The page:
Chapter activists have also been supportive of chapter member Diana Garcia for her pregnancy discrimination suit against the U.S. Post Office. NOW Foundation filed an amicus brief in this case before the 5th Circuit Court of Appeals.
The East End NOW chapter received considerable publicity, including a mention in The New York Times, for criticizing the Hampton Classic Horse Show after it accepted the sponsorship of Del Laboratories, makers of Sally Hansen Cosmetics. In 1995,Del was fined $1.18 million, the largest sexual harassment settlement in history, after 15 women claimed they were sexually harassed by the company's chairman and chief executive officer, who remains in charge of the company. According to a chapter press release, "It is up to each and every one of us to speak out against this kind of abuse, which is still rampant in America's workplaces."
Chapter activists have also organized a court-watch project, particularly for domestic violence cases. Vice President Melissa Bishop-Morgan said they "encourage other chapters to engage in court monitoring wherever possible. A group of women sitting in a courtroom wearing NOW T-shirts has a very strong effect on court personnel."
The chapter also held a program on Columbus Day, led by guest speaker Melissa Arch-Walton of the Shinnecock Nation, to discuss how the holiday is viewed by Native Americans. The chapter has formed a committee called White Women Against Racism to work on issues related to eliminating racism.
Because of a complaint filed by the local NOW chapter, the Montgomery County Human Relations Commission (HRC) made a ruling against discriminatory consumer pricing practices based on sex. Originally filed in 1991, the complaint charged a local dry cleaner with setting higher prices for laundering women's clothing.
The HRC's recent ruling requires the dry cleaner to change its policies, to post visible signs verifying non-discriminatory pricing and to refund overcharges. The HRC also sent a news release and a sample poster to all dry cleaning establishments in Montgomery County. As a result of the chapter's work, penalties for discriminatory pricing in the county can result in fines of up to $1,000 per violation, in addition to refunds and damages.
Every time convicted rapist Mike Tyson fights, the Southern Nevada NOW chapter protests outside the MGM Grand Hotel in Las Vegas where the boxing matches typically are held. The protests have centered on the issue of violence against women. A press release for the Sept. 7 fight protest said, "When an abuser of women fights a public brawler and both are paid millions of dollars, it sends a clear message to our young people -- violence is O.K. The National Organization for Women wishes to remind the world that violence against women must stop, that violence does not resolve any conflict, and to urge everyone to find a better way. STOP THE VIOLENCE."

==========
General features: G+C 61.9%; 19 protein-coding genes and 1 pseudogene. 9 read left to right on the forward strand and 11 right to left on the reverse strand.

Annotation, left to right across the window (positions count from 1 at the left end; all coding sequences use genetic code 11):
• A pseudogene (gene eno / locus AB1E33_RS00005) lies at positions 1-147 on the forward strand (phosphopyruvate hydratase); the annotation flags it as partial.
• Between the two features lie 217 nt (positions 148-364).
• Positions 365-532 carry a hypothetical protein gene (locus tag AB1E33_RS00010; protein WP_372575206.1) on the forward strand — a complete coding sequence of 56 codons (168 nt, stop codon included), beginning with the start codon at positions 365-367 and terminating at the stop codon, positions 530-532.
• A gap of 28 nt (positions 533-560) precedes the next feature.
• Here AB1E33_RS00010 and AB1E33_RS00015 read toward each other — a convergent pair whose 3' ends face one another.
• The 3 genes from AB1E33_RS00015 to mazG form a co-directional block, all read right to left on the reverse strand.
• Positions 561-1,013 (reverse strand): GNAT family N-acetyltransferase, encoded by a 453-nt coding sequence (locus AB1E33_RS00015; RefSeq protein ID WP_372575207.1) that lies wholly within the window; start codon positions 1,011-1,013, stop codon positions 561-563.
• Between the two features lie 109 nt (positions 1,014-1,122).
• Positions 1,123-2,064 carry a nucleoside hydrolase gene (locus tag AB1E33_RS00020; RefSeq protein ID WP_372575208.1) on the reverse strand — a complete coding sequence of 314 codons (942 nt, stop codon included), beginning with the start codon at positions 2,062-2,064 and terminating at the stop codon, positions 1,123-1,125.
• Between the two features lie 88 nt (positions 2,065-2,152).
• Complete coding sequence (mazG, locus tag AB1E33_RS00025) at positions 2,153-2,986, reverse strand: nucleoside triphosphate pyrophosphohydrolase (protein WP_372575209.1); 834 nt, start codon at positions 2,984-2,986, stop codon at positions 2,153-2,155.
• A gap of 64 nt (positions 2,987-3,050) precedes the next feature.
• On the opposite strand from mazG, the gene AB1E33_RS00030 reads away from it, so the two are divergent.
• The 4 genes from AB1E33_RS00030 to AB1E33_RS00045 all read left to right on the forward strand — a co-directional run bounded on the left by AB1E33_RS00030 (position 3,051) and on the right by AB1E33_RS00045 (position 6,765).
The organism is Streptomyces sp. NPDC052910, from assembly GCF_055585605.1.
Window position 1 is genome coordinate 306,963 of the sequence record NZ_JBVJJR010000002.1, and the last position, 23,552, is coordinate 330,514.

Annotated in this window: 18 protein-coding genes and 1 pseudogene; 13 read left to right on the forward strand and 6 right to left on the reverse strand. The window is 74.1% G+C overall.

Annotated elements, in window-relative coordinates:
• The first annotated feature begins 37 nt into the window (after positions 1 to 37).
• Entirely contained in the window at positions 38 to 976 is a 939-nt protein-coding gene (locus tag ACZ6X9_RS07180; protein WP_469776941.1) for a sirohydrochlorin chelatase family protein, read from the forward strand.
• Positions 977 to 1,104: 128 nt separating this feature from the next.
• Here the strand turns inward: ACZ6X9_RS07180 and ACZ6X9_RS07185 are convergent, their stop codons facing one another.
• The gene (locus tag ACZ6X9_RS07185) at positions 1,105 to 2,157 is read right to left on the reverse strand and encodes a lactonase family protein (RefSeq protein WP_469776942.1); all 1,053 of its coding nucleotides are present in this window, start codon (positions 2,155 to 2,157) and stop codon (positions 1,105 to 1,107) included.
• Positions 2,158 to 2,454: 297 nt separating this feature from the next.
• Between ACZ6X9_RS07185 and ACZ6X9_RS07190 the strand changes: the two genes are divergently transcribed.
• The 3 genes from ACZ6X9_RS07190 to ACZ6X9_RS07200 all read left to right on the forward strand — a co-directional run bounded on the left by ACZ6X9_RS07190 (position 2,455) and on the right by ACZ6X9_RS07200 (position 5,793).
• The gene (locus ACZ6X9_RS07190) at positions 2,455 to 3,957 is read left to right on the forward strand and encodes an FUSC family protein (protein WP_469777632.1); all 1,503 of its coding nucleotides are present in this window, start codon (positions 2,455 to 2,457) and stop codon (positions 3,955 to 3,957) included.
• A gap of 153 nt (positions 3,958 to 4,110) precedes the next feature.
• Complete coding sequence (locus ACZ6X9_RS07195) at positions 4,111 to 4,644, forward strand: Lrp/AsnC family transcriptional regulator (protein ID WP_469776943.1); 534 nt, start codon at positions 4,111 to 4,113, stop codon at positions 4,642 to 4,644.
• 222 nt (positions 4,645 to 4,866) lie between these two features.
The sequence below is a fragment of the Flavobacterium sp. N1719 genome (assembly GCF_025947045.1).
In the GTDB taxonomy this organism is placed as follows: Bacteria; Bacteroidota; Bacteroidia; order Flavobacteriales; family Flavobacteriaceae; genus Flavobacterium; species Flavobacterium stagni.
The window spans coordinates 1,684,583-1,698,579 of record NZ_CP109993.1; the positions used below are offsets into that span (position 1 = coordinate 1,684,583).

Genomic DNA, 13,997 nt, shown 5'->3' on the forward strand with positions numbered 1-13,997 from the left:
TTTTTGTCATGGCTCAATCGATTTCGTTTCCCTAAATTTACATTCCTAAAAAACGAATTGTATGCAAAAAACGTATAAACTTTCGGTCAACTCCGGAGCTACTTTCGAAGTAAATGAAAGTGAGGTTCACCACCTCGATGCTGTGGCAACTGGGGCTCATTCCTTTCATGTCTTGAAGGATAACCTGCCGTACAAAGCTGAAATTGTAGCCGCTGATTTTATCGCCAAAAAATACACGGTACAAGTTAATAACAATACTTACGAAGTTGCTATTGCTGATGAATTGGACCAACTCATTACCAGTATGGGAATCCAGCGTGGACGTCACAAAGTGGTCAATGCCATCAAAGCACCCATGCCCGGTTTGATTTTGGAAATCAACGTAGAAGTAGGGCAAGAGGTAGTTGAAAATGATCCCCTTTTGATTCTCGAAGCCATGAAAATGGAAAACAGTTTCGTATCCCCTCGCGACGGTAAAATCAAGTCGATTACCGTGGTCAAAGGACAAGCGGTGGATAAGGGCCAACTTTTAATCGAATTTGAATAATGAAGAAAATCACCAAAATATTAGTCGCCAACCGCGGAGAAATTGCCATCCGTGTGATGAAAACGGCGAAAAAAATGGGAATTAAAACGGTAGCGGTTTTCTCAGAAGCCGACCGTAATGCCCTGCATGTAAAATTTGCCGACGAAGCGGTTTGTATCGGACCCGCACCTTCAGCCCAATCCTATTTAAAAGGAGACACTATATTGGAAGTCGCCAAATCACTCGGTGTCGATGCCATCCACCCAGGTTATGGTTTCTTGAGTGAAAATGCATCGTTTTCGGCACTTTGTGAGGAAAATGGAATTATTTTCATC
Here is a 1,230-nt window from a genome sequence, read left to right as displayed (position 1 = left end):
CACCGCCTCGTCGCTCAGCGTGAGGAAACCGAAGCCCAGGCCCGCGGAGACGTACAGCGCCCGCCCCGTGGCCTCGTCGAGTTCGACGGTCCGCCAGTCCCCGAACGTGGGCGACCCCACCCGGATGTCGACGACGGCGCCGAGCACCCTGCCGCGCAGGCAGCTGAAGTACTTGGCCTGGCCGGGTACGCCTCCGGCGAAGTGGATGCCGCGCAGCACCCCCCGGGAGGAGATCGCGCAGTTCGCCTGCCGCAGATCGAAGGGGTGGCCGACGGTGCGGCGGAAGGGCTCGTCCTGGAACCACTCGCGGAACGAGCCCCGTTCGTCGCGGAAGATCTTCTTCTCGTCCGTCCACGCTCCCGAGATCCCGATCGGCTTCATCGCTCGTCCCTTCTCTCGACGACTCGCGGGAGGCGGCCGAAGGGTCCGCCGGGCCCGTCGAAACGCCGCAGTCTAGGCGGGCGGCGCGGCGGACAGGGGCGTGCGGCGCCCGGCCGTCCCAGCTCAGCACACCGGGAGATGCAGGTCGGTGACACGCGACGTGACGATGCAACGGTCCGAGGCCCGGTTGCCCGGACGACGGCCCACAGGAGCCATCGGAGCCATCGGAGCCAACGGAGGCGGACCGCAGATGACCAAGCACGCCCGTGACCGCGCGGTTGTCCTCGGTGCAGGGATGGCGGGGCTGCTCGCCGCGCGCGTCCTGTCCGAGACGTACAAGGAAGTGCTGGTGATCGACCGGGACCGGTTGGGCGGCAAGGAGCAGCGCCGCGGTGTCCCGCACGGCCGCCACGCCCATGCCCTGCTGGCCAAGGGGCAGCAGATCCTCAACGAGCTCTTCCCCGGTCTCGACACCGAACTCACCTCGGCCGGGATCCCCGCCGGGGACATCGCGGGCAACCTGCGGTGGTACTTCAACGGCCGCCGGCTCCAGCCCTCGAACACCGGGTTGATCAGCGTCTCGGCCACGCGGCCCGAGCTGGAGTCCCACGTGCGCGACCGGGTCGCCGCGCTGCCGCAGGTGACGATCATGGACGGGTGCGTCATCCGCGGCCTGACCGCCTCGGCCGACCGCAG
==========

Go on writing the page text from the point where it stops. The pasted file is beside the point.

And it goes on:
On Sept. 21, the Twin Cities NOW chapter (Minneapolis/St. Paul) held a Take Back the Night Rally and March. Despite inclement weather, more than 700 people attended. The Rally included speakers from organizations dealing with violence against women and anti-violence political advocates, such as Sheila Wellstone and the mayor of Minneapolis. The speakers emphasized the magnitude of violence against women in the forms of domestic violence, rape and murder, and the importance of working to stop these forms of violence.
Boulder NOW and Colorado NOW led the fight against the radical religious right's Parental Rights Amendment on the Nov. 5 ballot. Opponents prevailed, and the amendment was defeated 57 percent to 43 percent. Boulder NOW members Cyndi Rader and Melanie Stafford organized phone banks, which contacted more than 3,500 voters, literature drops to thousands of Boulder County residences, and a rally that made front page news in Boulder.
Boulder NOW Co-President Regina Barry Cowles published an op-ed listing Colorado NOW PAC's endorsements in the Boulder Daily Camera, and state coordinator Vanessa Salinas kept the amendment on the front page of the state NOW newsletter.